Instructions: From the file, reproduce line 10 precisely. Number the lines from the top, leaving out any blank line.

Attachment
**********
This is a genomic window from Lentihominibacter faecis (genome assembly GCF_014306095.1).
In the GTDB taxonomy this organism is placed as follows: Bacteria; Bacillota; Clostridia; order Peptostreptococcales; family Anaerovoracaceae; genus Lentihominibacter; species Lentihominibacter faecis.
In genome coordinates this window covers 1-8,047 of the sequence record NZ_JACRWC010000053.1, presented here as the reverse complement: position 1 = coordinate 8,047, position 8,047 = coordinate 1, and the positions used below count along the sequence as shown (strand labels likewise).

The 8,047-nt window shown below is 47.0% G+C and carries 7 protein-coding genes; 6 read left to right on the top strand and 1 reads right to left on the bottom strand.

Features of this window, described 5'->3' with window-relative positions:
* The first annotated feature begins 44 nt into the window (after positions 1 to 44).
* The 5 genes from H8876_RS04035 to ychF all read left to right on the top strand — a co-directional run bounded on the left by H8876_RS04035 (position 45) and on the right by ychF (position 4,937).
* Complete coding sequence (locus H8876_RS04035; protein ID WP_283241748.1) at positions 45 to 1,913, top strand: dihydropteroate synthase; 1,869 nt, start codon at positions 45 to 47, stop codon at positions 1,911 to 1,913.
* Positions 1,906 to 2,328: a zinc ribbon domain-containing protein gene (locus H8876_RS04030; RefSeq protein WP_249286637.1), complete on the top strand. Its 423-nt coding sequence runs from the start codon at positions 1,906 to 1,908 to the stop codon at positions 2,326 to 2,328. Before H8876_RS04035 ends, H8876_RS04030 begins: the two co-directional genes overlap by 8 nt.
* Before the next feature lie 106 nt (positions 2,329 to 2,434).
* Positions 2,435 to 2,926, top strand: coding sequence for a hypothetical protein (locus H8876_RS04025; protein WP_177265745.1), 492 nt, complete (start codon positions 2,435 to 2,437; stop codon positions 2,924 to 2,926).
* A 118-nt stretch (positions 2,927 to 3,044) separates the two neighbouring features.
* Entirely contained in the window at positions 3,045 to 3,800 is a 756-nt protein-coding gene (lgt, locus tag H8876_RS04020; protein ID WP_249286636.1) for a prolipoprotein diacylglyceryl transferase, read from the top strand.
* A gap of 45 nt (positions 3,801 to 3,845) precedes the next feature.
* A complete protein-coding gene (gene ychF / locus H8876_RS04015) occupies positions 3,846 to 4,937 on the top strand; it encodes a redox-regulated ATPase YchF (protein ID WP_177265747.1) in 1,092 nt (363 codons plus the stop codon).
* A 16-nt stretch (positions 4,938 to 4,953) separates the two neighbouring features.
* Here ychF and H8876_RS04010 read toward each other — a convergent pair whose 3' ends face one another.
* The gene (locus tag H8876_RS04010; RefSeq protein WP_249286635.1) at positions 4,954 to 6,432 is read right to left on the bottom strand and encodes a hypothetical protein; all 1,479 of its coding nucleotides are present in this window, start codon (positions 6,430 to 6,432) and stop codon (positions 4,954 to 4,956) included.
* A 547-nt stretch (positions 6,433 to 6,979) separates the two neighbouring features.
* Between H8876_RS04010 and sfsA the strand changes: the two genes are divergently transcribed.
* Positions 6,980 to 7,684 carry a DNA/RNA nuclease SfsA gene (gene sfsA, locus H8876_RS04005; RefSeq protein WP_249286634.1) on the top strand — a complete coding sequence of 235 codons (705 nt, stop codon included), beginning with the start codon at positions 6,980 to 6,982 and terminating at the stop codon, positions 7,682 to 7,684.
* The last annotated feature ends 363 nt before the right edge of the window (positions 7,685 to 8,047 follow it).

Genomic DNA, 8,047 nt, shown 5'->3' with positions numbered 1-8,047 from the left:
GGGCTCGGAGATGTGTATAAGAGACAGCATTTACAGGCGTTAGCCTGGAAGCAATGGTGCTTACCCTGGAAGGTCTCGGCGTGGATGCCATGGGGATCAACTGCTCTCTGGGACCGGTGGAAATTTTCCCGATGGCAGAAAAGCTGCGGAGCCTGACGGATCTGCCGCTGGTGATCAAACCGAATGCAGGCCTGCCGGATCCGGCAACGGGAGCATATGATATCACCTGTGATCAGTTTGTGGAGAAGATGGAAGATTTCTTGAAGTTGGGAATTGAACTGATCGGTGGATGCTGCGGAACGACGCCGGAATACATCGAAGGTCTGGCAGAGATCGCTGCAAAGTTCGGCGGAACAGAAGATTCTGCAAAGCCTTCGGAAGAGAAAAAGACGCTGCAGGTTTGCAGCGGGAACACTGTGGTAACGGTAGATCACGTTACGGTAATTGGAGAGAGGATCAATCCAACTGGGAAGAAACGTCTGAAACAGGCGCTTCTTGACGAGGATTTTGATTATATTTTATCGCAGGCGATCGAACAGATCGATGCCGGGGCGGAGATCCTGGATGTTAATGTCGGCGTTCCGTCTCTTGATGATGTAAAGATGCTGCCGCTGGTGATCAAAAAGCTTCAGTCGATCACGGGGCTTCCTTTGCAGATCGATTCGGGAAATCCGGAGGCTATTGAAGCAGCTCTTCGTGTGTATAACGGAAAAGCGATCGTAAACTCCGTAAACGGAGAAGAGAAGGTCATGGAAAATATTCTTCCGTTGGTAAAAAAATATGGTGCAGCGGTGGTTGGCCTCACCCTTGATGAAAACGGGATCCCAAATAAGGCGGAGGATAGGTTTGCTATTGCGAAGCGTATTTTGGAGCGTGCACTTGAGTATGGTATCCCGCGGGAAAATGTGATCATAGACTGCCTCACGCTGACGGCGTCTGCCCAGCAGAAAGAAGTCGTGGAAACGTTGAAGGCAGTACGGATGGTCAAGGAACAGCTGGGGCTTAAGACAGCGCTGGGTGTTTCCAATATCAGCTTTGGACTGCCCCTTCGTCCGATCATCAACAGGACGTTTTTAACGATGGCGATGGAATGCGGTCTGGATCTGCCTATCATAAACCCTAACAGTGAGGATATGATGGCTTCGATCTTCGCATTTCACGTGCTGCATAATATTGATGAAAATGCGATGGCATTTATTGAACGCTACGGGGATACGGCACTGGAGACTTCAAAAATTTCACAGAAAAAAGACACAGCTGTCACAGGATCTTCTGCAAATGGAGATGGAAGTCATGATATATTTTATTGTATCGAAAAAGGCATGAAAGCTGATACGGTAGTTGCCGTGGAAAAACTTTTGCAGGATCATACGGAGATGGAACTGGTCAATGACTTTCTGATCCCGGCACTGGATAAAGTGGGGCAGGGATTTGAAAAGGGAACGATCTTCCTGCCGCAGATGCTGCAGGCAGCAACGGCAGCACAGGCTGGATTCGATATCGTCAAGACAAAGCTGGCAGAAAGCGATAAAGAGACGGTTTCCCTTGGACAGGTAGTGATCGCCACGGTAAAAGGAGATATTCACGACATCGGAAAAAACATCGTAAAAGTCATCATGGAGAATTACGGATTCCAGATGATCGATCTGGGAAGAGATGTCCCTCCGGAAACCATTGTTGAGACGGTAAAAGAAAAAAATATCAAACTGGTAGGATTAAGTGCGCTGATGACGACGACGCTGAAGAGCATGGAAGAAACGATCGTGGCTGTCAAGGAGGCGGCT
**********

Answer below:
* Before the next feature lie 106 nt (positions 2,329 to 2,434).